Bacterial Spot of Pepper

Bacterial spot is the most common and economically important disease of peppers in Kentucky. The disease occurs in commercial and homegrown production. Disease damage to leaves results in yield reduction, while diseased fruits become unmarketable. Cultural and sanitation practices can help reduce disease severity, but chemical management may be needed to protect plants from infection.

Bacterial Spot Facts

  • Symptoms begin as small, brown, circular spots that overtime expand and may develop an angular appearance. Lesions may develop on leaves (Figure 1), stems, petioles, and fruit (Figure 2). The center of older lesions on leaves may become white and fall out, leaving a “shot-hole” appearance. Infections of petioles often results in defoliation. Spots on fruit may be either sunken or raised depending on cultivar.
  • Disease is introduced via contaminated seed, crop debris, or from weed hosts.
  • Bacterial spot is spread by water, such as overhead irrigation or rain.
  • Periods of wet, warm, humid conditions favor disease development.
  • Once bacterial spot establishes in a planting, it can spread rapidly.
  • Bacterial spot is caused by multiple bacterial Xanthomonas species.
Figure 1: Bacterial spot lesions on leaves are small, brown, and circular. (Photo: Kenny Seebold, UK)
Figure 2: Infected fruit may have raised or sunken lesions. (Photo: Cheryl Kaiser, UK)


  • Purchase certified disease-free seeds or transplants.
  • If saving seed from a previous season, heat treatment should be used to disinfest seed.
  • Select resistant varieties.
  • Manage weeds in or near plantings.
  • Rotate crops.
  • Increase plant spacing.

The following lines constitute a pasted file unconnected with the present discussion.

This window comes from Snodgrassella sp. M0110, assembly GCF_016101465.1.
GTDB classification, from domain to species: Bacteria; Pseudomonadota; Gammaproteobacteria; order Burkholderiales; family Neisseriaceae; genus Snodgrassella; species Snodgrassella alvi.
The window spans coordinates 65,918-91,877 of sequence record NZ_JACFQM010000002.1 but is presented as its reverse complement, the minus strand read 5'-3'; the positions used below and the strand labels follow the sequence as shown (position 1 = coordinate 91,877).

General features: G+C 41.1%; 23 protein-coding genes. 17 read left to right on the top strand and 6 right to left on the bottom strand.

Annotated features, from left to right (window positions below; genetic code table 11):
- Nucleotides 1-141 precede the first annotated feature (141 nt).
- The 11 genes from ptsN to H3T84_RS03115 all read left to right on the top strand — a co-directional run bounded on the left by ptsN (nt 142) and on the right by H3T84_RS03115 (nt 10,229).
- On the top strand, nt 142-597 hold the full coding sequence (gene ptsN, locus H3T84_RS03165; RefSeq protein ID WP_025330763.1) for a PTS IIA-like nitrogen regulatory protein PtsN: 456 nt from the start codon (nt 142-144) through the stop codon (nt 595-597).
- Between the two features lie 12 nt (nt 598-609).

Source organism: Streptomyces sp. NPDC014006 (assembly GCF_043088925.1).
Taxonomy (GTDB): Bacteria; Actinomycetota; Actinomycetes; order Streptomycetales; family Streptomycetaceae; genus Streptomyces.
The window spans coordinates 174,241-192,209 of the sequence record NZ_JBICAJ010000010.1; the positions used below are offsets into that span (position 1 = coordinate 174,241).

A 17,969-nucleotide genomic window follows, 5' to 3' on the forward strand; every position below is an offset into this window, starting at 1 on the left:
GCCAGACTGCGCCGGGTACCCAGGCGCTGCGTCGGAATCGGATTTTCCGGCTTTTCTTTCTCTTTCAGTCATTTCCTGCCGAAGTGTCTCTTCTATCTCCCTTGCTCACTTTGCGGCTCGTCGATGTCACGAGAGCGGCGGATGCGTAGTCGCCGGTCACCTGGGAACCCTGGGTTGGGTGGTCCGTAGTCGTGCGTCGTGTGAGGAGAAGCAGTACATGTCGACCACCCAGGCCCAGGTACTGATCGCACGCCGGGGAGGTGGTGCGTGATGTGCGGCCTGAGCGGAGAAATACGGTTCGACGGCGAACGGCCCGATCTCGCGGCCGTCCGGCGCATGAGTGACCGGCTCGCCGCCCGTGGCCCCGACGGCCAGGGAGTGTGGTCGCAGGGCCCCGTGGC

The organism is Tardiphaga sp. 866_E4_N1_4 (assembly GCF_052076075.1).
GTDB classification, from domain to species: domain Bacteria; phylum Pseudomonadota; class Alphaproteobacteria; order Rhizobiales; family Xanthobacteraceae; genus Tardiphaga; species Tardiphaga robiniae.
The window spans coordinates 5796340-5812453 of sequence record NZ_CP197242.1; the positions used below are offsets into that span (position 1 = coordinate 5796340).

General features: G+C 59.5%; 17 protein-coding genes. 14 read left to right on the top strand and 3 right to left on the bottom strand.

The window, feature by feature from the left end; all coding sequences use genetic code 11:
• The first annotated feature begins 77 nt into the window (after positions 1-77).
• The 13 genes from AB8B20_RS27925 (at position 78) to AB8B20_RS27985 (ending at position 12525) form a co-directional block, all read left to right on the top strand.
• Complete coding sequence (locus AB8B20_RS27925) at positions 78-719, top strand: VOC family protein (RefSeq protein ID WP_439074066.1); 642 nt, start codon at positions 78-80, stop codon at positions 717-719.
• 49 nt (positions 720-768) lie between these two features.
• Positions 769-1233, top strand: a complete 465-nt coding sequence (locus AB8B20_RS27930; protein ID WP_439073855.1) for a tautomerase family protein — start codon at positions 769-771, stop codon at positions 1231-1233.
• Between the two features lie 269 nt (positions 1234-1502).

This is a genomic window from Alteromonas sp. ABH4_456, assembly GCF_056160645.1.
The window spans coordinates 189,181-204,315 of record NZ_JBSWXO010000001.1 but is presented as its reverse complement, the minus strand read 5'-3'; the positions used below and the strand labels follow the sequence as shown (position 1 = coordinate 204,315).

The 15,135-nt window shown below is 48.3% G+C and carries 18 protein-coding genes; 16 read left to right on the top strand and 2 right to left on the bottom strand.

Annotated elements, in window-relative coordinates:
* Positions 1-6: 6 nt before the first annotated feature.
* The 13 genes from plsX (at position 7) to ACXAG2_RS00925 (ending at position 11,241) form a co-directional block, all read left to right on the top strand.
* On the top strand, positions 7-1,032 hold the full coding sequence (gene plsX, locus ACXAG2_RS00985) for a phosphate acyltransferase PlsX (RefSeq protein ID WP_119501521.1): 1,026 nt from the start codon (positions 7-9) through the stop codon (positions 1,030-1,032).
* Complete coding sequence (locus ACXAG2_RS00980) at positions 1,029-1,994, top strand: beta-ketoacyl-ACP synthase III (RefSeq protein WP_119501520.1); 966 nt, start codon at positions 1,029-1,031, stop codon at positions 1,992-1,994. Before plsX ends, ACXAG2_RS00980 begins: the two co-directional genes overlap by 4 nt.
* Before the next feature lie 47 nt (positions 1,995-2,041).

• Remove and destroy infected plants or plant parts.
  • Avoid overhead watering.
  • Prune plants to improve air flow.
  • Monitor and manage humidity in greenhouses and high tunnels.
  • Clean and sanitize tools, pots, and equipment.
  • Remove and destroy plant debris and discarded fruit at the end of the season.
  • Preventative copper applications are recommended for commercial production.

Commercial growers can find information on fungicides in the Vegetable Production Guide for Commercial Growers (ID-36) and the Southeast U.S. Vegetable Crop Handbook. Homeowners should consult Home Vegetable Gardening (ID-128) for fungicide information or contact a county Extension agent for additional information and recommendations regarding fungicides.   

Additional Resources

  • Bacterial Spot of Pepper & Tomato (PPFS-VG-17)
  • Managing Greenhouse & High Tunnel Environments to Reduce Plant Diseases (PPFS-GH-1)
  • Greenhouse Sanitation (PPFS-GH-4)
  • IPM Scouting Guide for Common Pests of Solanaceous Crops in Kentucky (ID-172)
  • Home Vegetable Gardening (ID-128)
  • Vegetable Production Guide for Commercial Growers (ID-36)

By: Kim Leonberger, Plant Pathology Extension Associate, and Nicole Gauthier, Extension Plant Pathologist

Posted in Vegetables
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